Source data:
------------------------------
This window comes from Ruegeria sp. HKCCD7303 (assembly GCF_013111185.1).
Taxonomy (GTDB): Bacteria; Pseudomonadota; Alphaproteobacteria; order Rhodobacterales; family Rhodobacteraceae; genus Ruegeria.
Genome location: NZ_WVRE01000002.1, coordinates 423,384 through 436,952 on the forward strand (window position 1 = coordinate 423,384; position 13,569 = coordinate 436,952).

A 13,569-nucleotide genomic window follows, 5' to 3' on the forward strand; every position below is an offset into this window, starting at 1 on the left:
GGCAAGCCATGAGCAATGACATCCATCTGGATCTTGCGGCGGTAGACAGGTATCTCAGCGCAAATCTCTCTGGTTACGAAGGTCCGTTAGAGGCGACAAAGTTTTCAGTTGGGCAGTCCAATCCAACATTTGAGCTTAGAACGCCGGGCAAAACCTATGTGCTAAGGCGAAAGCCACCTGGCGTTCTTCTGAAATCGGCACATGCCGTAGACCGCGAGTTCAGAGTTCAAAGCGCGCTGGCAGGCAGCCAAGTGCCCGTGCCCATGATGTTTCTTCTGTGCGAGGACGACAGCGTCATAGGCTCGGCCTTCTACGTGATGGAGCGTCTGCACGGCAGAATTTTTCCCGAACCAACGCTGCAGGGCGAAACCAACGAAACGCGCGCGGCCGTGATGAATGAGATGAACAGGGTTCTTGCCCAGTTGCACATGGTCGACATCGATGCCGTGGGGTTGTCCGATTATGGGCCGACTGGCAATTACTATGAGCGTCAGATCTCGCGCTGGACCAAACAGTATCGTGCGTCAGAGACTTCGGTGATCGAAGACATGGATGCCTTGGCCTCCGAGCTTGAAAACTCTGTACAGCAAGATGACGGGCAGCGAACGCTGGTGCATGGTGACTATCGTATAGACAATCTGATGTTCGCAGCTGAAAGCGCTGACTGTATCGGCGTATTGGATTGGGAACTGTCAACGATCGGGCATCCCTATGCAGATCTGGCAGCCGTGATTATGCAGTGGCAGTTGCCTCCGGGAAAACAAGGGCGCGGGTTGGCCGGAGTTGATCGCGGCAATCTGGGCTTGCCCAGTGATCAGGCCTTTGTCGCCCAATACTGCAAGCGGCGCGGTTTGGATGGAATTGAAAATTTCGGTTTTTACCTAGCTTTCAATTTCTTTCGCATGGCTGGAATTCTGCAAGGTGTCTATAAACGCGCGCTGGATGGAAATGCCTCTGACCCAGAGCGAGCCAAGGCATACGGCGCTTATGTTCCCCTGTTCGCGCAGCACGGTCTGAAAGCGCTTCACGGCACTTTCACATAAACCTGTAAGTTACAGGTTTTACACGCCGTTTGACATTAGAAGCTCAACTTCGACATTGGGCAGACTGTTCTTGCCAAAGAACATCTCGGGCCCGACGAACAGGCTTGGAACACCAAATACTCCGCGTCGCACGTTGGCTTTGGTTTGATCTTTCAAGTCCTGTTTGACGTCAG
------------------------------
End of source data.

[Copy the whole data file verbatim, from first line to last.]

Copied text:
This window comes from Ruegeria sp. HKCCD7303 (assembly GCF_013111185.1).
Taxonomy (GTDB): Bacteria; Pseudomonadota; Alphaproteobacteria; order Rhodobacterales; family Rhodobacteraceae; genus Ruegeria.
Genome location: NZ_WVRE01000002.1, coordinates 423,384 through 436,952 on the forward strand (window position 1 = coordinate 423,384; position 13,569 = coordinate 436,952).

A 13,569-nucleotide genomic window follows, 5' to 3' on the forward strand; every position below is an offset into this window, starting at 1 on the left:
GGCAAGCCATGAGCAATGACATCCATCTGGATCTTGCGGCGGTAGACAGGTATCTCAGCGCAAATCTCTCTGGTTACGAAGGTCCGTTAGAGGCGACAAAGTTTTCAGTTGGGCAGTCCAATCCAACATTTGAGCTTAGAACGCCGGGCAAAACCTATGTGCTAAGGCGAAAGCCACCTGGCGTTCTTCTGAAATCGGCACATGCCGTAGACCGCGAGTTCAGAGTTCAAAGCGCGCTGGCAGGCAGCCAAGTGCCCGTGCCCATGATGTTTCTTCTGTGCGAGGACGACAGCGTCATAGGCTCGGCCTTCTACGTGATGGAGCGTCTGCACGGCAGAATTTTTCCCGAACCAACGCTGCAGGGCGAAACCAACGAAACGCGCGCGGCCGTGATGAATGAGATGAACAGGGTTCTTGCCCAGTTGCACATGGTCGACATCGATGCCGTGGGGTTGTCCGATTATGGGCCGACTGGCAATTACTATGAGCGTCAGATCTCGCGCTGGACCAAACAGTATCGTGCGTCAGAGACTTCGGTGATCGAAGACATGGATGCCTTGGCCTCCGAGCTTGAAAACTCTGTACAGCAAGATGACGGGCAGCGAACGCTGGTGCATGGTGACTATCGTATAGACAATCTGATGTTCGCAGCTGAAAGCGCTGACTGTATCGGCGTATTGGATTGGGAACTGTCAACGATCGGGCATCCCTATGCAGATCTGGCAGCCGTGATTATGCAGTGGCAGTTGCCTCCGGGAAAACAAGGGCGCGGGTTGGCCGGAGTTGATCGCGGCAATCTGGGCTTGCCCAGTGATCAGGCCTTTGTCGCCCAATACTGCAAGCGGCGCGGTTTGGATGGAATTGAAAATTTCGGTTTTTACCTAGCTTTCAATTTCTTTCGCATGGCTGGAATTCTGCAAGGTGTCTATAAACGCGCGCTGGATGGAAATGCCTCTGACCCAGAGCGAGCCAAGGCATACGGCGCTTATGTTCCCCTGTTCGCGCAGCACGGTCTGAAAGCGCTTCACGGCACTTTCACATAAACCTGTAAGTTACAGGTTTTACACGCCGTTTGACATTAGAAGCTCAACTTCGACATTGGGCAGACTGTTCTTGCCAAAGAACATCTCGGGCCCGACGAACAGGCTTGGAACACCAAATACTCCGCGTCGCACGTTGGCTTTGGTTTGATCTTTCAAGTCCTGTTTGACGTCAG